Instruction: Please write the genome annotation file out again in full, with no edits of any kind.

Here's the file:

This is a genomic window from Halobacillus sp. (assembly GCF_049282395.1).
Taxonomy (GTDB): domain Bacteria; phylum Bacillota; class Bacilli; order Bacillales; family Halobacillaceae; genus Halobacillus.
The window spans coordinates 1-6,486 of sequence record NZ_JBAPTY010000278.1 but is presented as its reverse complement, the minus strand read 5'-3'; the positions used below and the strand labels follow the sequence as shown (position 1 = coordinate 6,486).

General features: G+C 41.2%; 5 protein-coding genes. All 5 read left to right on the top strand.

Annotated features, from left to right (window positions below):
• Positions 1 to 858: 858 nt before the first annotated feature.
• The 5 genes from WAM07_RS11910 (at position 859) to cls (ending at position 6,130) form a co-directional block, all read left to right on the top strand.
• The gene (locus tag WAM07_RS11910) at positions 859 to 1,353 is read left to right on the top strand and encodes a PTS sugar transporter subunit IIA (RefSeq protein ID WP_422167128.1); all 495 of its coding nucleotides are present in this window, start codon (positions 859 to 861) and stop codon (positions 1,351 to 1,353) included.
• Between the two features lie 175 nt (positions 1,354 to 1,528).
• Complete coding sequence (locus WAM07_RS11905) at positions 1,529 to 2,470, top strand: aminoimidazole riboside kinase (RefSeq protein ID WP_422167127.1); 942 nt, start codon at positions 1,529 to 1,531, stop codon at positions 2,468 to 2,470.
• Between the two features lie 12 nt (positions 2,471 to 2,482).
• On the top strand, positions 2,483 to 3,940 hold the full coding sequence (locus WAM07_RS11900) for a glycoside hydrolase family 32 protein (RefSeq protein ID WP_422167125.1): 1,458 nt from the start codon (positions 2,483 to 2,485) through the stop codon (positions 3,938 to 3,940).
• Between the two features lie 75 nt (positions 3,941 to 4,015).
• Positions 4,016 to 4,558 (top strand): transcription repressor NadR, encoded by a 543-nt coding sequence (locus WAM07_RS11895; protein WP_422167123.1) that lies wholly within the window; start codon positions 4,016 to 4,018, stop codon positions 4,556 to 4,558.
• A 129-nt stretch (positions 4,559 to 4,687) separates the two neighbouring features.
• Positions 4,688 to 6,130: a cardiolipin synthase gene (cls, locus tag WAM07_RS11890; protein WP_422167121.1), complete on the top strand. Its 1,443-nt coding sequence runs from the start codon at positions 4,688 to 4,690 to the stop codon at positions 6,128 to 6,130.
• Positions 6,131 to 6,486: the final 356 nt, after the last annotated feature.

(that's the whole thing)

This is a genomic window from Halobacillus sp. (assembly GCF_049282395.1).
Taxonomy (GTDB): domain Bacteria; phylum Bacillota; class Bacilli; order Bacillales; family Halobacillaceae; genus Halobacillus.
The window spans coordinates 1-6,486 of sequence record NZ_JBAPTY010000278.1 but is presented as its reverse complement, the minus strand read 5'-3'; the positions used below and the strand labels follow the sequence as shown (position 1 = coordinate 6,486).

General features: G+C 41.2%; 5 protein-coding genes. All 5 read left to right on the top strand.

Annotated features, from left to right (window positions below):
• Positions 1 to 858: 858 nt before the first annotated feature.
• The 5 genes from WAM07_RS11910 (at position 859) to cls (ending at position 6,130) form a co-directional block, all read left to right on the top strand.
• The gene (locus tag WAM07_RS11910) at positions 859 to 1,353 is read left to right on the top strand and encodes a PTS sugar transporter subunit IIA (RefSeq protein ID WP_422167128.1); all 495 of its coding nucleotides are present in this window, start codon (positions 859 to 861) and stop codon (positions 1,351 to 1,353) included.
• Between the two features lie 175 nt (positions 1,354 to 1,528).
• Complete coding sequence (locus WAM07_RS11905) at positions 1,529 to 2,470, top strand: aminoimidazole riboside kinase (RefSeq protein ID WP_422167127.1); 942 nt, start codon at positions 1,529 to 1,531, stop codon at positions 2,468 to 2,470.
• Between the two features lie 12 nt (positions 2,471 to 2,482).
• On the top strand, positions 2,483 to 3,940 hold the full coding sequence (locus WAM07_RS11900) for a glycoside hydrolase family 32 protein (RefSeq protein ID WP_422167125.1): 1,458 nt from the start codon (positions 2,483 to 2,485) through the stop codon (positions 3,938 to 3,940).
• Between the two features lie 75 nt (positions 3,941 to 4,015).
• Positions 4,016 to 4,558 (top strand): transcription repressor NadR, encoded by a 543-nt coding sequence (locus WAM07_RS11895; protein WP_422167123.1) that lies wholly within the window; start codon positions 4,016 to 4,018, stop codon positions 4,556 to 4,558.
• A 129-nt stretch (positions 4,559 to 4,687) separates the two neighbouring features.
• Positions 4,688 to 6,130: a cardiolipin synthase gene (cls, locus tag WAM07_RS11890; protein WP_422167121.1), complete on the top strand. Its 1,443-nt coding sequence runs from the start codon at positions 4,688 to 4,690 to the stop codon at positions 6,128 to 6,130.
• Positions 6,131 to 6,486: the final 356 nt, after the last annotated feature.